The first patent-related court showdown between Apple and Motorola in the US since Google bought Motorola has been scrapped, after a Chicago judge decided neither company could back up the levels of damages they were calling for.Apple sued Motorola in 2010 over Apple patents allegedly used without a licence in Motorola's Android phones and tablets.
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Not to be outdone by the rumors that Apple's iTV will (eventually) arrive with a built-in Siri of its own, Google has filed for a patent for a voice-based remote control that would tie into Google TV.
Inventor Judah Klausner filed a voice mail patent lawsuit on Tuesday against Google, Verizon Communications, and others. Verizon has already sued Klausner over the validity of his patents.
So, on the day the Olympics open, the head of Tellabs – which helps telecommunications carriers deliver high-quality voice, video and data services around the world -- is talking about a looming bandwidth crisis for the Internet, in today’s Chicago Sun-Times. The main cause for the concern: Video, like we’re seeing over the next two weeks from the Olympics and is watched around the world every day, from YouTube.
Ever since the "patent infringement" hissing and dissing match between Microsoft and the open source community flared up earlier this week, I've been wondering how Asterisk open source solution providers are looking at this issue.True, none of the 236 open source patents Microsoft is claiming infringement upon directly relate to voice.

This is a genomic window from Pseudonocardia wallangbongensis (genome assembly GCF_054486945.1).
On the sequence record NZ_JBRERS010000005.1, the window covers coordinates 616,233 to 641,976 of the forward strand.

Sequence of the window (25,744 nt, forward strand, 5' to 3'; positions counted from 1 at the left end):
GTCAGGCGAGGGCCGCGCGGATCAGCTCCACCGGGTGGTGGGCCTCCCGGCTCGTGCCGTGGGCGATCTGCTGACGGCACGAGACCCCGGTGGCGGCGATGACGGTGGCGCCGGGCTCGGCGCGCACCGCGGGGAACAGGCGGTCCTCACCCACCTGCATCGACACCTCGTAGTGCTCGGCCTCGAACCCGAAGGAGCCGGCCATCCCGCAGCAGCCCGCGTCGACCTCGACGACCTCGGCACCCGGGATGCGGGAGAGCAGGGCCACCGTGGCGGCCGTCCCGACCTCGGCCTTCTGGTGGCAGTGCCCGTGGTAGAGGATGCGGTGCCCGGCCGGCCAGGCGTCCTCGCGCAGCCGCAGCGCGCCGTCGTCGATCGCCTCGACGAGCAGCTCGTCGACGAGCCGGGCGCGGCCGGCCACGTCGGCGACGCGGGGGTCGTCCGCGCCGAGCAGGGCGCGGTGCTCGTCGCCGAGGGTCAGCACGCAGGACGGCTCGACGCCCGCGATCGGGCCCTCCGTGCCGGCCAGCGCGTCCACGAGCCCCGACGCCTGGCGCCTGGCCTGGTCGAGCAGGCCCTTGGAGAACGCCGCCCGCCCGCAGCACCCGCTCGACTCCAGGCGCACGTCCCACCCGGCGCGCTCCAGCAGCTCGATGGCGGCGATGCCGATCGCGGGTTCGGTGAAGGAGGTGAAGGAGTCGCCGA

commentary The Computer Technology Industry Association -- better known as CompTIA -- has been quietly and successfully building a name for itself in Australia. Established 23 years ago and headquartered in Chicago, CompTIA's mission is to provide a unified voice, global advocacy and leadership, and to advance industry growth through standards, professional competence, education, and business solutions -- as stated on its Web site.
A court rules that Microsoft did not violate a set of controversial voice digitization patents, in a case that could have roiled the VoIP and computer industries if the patents had been upheld as valid.
Germany adds its voice to those who oppose software patents in Europe, on the grounds that they could kill innovation. Will it make any difference?
CHICAGO -- A hotel room tuned up to the perfect temperature when the guest opens the door? A touch-the-screen bedside terminal that opens and closes the drapes and tucks telephone calls in voice mail when the guest takes a nap?
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